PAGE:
Early cave men used only earth colors to draw on cave walls. Early Earth must have been subdued in color only having earth tones. Or cavemen’s eyes could not see color. Even the early master oil painters mostly painted in earth colors using sienna’s, ocher’s and umber’s in their paintings. It has not been until the present day that we have men painting in full vibrant colors.

Either man can now perceive color and early man could not. Or the Earth is changing from monochromatic Earth tones colors to a full color spectrum. What is it?

Should we be concerned about this evident change? What does this tell us? What should we think about painters that paint in only earth colors like the caveman of old?

Comments?

© 2011 Daryl Urig

Breathe life into your paintings with new experiences.

I just got back from Tucson Arizona, and had a breathtaking time. I’ve wanted to visit Arizona since college and to finally arrive there was a blessing.

While there, I often stood and took in as much as I could: majestic mountains, saguaro, prickly pear cactus and the changing colors. The dramatic color changes of the mountains and horizons were like veils of diffusing light, diminishing the distant mountains to simple silhouetted shapes. Adding to the beauty of my trip to Arizona, my wife and I didn’t run into any snakes, scorpions, tarantulas or cougars (my wife’s greatest fear!)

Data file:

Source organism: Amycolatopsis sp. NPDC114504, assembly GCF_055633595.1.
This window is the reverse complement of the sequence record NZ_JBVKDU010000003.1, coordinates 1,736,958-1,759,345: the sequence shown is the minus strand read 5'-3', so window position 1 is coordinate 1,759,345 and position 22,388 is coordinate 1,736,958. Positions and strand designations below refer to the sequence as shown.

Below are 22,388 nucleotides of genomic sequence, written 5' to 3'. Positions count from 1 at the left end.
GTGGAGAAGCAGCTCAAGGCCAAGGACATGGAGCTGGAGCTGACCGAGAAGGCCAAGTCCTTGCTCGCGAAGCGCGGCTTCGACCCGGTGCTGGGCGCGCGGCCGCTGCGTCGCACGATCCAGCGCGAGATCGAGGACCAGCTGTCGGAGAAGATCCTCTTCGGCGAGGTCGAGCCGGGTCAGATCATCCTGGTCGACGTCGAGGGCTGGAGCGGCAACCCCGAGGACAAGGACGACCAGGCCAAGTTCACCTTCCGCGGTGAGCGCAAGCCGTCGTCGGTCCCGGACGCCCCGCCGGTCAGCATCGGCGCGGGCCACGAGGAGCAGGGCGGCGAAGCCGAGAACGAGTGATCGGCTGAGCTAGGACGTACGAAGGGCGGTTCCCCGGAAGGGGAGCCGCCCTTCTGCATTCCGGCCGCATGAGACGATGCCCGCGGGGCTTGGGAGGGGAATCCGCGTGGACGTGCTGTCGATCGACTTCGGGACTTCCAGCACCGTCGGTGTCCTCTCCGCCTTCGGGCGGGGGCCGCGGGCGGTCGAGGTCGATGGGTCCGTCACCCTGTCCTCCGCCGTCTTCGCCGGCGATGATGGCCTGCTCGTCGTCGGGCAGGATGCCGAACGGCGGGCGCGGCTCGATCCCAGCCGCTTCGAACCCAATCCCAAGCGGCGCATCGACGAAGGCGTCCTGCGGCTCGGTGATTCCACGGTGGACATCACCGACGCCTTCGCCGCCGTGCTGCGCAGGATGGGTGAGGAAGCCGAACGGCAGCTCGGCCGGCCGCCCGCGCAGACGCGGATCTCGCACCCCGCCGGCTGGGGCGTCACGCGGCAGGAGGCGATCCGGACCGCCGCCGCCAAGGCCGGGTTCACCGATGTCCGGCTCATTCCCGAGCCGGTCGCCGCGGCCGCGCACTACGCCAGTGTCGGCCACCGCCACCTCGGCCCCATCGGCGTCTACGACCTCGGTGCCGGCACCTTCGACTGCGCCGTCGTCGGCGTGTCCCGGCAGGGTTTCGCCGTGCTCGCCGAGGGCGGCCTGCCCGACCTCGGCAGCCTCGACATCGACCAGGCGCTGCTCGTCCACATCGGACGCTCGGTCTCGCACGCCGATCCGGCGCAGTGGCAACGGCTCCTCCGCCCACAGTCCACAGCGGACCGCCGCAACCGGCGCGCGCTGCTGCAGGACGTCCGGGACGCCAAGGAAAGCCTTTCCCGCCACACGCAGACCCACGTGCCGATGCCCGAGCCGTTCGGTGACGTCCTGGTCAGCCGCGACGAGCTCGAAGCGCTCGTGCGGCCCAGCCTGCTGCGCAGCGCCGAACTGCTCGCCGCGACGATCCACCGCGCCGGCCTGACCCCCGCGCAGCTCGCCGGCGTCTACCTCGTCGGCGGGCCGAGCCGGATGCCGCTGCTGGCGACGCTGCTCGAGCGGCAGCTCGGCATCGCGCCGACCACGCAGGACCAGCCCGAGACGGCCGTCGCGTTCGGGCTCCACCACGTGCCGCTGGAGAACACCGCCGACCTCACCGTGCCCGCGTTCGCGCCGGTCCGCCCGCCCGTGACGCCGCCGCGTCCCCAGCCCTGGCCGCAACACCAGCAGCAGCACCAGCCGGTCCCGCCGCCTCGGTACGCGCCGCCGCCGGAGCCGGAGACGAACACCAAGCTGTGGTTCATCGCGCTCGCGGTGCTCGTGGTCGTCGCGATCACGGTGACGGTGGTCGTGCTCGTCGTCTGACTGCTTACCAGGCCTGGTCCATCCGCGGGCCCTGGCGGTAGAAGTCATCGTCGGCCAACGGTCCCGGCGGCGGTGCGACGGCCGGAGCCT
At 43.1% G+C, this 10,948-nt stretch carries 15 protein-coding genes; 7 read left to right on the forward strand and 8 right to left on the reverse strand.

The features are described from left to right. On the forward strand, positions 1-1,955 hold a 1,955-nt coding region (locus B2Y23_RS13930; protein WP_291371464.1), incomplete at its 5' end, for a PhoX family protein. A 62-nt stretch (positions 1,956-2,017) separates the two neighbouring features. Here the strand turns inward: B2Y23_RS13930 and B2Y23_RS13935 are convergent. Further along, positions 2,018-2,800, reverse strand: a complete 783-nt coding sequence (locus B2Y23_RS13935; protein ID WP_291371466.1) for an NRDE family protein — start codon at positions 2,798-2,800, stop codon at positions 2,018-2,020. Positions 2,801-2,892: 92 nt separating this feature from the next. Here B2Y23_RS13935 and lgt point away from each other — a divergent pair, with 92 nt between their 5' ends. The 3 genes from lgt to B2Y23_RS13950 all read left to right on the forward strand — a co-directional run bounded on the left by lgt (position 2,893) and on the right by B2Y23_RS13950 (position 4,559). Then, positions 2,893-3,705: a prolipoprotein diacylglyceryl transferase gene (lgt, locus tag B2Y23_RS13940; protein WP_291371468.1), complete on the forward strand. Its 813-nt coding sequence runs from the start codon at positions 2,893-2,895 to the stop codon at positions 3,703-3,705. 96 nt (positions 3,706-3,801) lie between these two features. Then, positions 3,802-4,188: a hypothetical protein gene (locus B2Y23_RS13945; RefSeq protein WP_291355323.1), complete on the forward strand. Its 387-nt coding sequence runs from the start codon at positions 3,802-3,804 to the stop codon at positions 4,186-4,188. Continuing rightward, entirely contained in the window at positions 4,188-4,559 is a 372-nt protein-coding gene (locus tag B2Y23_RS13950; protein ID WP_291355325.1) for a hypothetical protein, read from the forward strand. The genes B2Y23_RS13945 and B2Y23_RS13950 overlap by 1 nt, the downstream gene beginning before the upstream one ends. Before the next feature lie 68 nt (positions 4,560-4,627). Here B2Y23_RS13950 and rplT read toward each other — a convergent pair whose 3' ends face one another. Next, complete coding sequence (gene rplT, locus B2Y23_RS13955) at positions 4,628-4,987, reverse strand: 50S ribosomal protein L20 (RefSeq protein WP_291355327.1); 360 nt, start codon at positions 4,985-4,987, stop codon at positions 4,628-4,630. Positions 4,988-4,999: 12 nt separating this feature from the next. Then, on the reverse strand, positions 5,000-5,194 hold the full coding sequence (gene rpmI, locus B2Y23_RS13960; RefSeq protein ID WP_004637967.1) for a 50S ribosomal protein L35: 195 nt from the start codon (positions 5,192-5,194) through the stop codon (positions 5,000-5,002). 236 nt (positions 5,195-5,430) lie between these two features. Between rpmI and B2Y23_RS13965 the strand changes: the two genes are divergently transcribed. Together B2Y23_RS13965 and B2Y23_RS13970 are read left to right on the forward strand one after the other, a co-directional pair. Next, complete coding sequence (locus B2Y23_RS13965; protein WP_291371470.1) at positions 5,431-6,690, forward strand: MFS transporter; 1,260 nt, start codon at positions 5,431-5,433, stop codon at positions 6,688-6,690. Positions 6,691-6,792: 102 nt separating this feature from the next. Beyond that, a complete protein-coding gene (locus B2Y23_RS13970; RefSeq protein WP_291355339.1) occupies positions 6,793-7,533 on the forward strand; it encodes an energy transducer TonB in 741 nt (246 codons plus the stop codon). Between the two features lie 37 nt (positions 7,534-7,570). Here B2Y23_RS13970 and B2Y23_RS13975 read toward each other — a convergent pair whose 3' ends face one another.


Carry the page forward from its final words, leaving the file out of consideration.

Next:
Arizona proved an enlightening and inspiring place for me and my art. And as an American oil painter, I now know I can paint a “Western scene” with conviction.

Please look for my images of Arizona in the coming month on this blog, as I retreat to my winter studio to paint from my many accumulated observations, color notations, studies and photos.

© 2010 Daryl Urig, All Rights Reserved

Visit the Paintings of Daryl Urig Online Gallery Store: http://www.darylurig.com/store.html